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Development of Strip Tillage on Sprinkler Irrigated Sugarbeet

Published by the American Society of Agricultural and Biological Engineers, St. Joseph, Michigan www.asabe.org

Citation:  Applied Engineering in Agriculture. 26(1): 59-69. (doi: 10.13031/2013.29476) @2009
Authors:   R. G. Evans, W. B. Stevens, W. M. Iversen
Keywords:   Conservation tillage, Zone till, Inter-till, Soil erosion, Crop residue, Minimum till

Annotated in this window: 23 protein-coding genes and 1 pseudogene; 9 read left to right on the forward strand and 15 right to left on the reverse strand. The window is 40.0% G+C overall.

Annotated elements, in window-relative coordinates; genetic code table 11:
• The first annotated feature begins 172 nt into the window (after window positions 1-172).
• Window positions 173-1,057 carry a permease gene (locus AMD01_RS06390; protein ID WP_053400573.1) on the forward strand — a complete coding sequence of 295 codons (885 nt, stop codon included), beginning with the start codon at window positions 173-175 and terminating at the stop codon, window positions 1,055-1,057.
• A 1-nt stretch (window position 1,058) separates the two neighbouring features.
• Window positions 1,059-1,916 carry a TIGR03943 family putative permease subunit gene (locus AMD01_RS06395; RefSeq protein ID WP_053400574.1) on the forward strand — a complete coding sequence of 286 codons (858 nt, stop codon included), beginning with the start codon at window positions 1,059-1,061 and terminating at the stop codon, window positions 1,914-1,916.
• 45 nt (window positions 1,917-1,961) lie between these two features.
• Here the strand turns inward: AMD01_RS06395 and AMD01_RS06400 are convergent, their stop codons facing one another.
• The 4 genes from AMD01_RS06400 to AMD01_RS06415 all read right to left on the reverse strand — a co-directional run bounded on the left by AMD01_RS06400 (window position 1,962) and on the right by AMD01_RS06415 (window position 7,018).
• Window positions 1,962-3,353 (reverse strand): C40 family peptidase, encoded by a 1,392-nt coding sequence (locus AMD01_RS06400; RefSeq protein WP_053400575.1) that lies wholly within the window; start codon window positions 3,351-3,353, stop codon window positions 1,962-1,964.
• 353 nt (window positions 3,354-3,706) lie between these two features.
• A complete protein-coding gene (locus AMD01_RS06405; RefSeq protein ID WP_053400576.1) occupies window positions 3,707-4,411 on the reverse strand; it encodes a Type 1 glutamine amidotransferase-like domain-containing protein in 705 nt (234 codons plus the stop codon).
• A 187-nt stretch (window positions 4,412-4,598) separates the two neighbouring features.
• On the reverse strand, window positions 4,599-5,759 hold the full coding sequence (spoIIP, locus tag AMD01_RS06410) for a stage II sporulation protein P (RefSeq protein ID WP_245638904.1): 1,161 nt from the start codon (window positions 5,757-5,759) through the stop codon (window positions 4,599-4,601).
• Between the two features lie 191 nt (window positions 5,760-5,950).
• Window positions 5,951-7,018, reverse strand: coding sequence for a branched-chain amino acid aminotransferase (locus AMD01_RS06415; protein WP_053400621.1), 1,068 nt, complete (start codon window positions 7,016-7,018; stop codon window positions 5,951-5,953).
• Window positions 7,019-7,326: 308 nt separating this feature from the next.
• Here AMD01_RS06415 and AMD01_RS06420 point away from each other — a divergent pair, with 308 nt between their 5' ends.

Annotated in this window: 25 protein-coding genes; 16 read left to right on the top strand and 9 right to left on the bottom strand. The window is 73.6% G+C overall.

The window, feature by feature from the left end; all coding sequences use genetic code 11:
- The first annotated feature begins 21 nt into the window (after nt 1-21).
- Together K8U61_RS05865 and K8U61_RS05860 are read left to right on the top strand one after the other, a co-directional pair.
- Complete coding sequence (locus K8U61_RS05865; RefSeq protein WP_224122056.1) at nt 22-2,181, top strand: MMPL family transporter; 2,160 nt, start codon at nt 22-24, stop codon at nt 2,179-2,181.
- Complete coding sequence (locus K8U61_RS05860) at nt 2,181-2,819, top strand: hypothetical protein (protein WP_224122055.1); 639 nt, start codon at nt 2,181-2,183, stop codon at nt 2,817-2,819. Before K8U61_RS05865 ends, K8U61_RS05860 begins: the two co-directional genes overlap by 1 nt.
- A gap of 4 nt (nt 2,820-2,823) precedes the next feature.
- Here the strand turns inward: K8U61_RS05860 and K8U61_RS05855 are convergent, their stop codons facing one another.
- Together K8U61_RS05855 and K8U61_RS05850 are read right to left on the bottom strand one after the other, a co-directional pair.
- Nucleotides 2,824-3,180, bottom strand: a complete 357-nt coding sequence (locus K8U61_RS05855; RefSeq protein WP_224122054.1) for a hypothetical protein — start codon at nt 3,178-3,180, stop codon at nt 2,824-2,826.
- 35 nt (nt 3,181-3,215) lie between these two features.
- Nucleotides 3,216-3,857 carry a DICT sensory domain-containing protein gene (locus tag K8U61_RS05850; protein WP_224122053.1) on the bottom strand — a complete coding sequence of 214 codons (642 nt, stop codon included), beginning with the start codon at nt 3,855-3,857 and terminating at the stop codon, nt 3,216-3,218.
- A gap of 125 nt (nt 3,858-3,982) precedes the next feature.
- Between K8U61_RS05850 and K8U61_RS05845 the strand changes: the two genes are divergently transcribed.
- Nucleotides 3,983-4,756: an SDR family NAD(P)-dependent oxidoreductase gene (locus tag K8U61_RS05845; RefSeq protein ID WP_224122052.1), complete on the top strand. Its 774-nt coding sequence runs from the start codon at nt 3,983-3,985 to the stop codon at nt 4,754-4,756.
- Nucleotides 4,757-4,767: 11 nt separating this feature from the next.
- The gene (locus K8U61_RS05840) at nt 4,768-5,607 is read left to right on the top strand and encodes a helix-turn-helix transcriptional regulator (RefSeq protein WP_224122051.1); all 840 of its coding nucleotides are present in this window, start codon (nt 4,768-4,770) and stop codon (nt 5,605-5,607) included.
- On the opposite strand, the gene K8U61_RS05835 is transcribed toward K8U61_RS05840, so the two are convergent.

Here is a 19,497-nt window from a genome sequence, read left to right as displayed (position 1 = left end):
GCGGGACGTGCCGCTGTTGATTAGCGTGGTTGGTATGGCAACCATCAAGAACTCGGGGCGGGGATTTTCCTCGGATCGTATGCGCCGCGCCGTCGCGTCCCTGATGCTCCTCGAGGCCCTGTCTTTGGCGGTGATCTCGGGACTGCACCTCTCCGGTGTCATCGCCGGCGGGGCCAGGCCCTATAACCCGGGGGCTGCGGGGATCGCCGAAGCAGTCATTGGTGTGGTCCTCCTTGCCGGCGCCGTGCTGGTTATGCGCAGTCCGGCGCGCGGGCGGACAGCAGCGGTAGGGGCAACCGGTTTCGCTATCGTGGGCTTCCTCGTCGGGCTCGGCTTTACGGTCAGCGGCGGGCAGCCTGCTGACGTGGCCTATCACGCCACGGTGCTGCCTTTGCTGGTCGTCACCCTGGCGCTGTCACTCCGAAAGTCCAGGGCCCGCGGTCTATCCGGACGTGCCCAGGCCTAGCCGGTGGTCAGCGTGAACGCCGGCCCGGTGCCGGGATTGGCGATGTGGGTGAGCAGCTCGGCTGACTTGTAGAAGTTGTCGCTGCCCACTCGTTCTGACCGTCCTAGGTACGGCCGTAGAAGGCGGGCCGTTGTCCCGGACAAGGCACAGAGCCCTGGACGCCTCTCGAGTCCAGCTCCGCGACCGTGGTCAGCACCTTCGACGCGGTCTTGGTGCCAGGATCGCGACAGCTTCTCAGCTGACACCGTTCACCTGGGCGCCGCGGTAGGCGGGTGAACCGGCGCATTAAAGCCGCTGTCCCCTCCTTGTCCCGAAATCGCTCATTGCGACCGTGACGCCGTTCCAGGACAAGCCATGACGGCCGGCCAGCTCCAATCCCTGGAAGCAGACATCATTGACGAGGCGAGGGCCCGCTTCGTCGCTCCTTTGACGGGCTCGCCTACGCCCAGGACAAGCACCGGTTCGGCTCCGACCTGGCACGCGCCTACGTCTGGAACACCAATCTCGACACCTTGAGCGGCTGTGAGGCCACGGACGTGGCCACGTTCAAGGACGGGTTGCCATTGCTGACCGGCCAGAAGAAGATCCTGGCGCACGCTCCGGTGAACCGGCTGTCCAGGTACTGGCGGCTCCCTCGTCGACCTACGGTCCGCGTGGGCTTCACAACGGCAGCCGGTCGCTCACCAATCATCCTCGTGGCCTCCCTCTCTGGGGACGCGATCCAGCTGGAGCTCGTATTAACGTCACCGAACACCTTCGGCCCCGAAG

A project to evaluate new technologies for strip tillage of small seeded crops was initiated in fall 2003 near Sidney, Montana, for sprinkler irrigated sugarbeet (Beta vulgaris L.) to be grown in 2004. Strip till treatments were compared to conventional grower tillage practices in fifty-six 15- 25-m (48- 80-ft) side-by-side plots. Both treatments were flat planted with no ridges or beds. All strip tillage and fertilization was done in the fall after removal of a malt barley crop. Conventional tillage was done in the fall at the Sidney site and in the spring at the Nesson site. Thirty-centimeter (12-in.) wide strips were tilled directly into the straw residues about 20 cm (8 in.) deep using straight and paired fluted coulters and a modified parabolic ripping shank followed by a crows-foot packer wheel. Toothed-wheel row cleaners were installed in front of the straight coulter to move loose residue to the side to avoid plugging. At the same time, dry fertilizer was shanked (banded) about 8 to 13 cm (3 to 5 in.) below the anticipated seed placement location. Sugarbeet were planted about 2.5 cm (1 in.) deep with 60-cm (24-in.) spacing between rows in the spring. Toothed-wheel row cleaners were also placed in front of each row on the planter to move any residue displaced by winter storms. Operation of the strip tillage machine required about 25 tractor horsepower per row, but substantial fuel savings were realized with this system by reducing the number of tractor equipment field passes by up to 75%. In 2004, 2006, 2007, and 2008 there were no significant differences in yields or sugar production between the two tillage treatments; however, in 2005 the strip tilled plots produced about 17% greater yields (tonnage and gross sugar). This benefit in 2005 was primarily due to the standing straw stubble in the strip tilled plots that protected sugarbeet seedlings from blowing soil during a spring wind storm that severely damaged seedlings in the conventionally tilled plots where there was no surface crop residue. It was concluded that strip tillage must be considered as part of a larger cropping system that affects timing and equipment choices for planting, cultivation, spraying, and harvesting as well as tillage and other cultural practices. Based on these results, it is generally recommended that strip tillage should be performed in the fall on clay soils in eastern Montana where it has been shown to result in better seedbed conditions than spring strip tillage. Whereas lighter, sandy soils would probably produce equally well when strip tilled in the spring, which could then be combined with planting into a single pass tillage, fertilizing, and planting operation. Banding fertilizer is highly recommended under strip till to increase fertilizer use efficiencies and reduce input costs. RTK-GPS guided steering in combination with some type of mechanical steering assistance on the implements are also recommended for both strip tilling, planting, and cultivation (if needed).

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